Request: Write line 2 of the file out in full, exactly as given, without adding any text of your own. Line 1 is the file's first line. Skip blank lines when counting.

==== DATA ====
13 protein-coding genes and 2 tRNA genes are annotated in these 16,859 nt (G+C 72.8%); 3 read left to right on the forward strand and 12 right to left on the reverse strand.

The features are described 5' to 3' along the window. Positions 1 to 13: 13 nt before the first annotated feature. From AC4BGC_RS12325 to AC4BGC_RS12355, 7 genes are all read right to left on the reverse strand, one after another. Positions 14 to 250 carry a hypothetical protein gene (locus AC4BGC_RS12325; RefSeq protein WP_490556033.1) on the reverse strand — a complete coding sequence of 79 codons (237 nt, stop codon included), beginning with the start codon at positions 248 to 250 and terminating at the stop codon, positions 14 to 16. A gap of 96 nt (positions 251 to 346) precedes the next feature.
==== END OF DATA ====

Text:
The features are described 5' to 3' along the window. Positions 1 to 13: 13 nt before the first annotated feature. From AC4BGC_RS12325 to AC4BGC_RS12355, 7 genes are all read right to left on the reverse strand, one after another. Positions 14 to 250 carry a hypothetical protein gene (locus AC4BGC_RS12325; RefSeq protein WP_490556033.1) on the reverse strand — a complete coding sequence of 79 codons (237 nt, stop codon included), beginning with the start codon at positions 248 to 250 and terminating at the stop codon, positions 14 to 16. A gap of 96 nt (positions 251 to 346) precedes the next feature.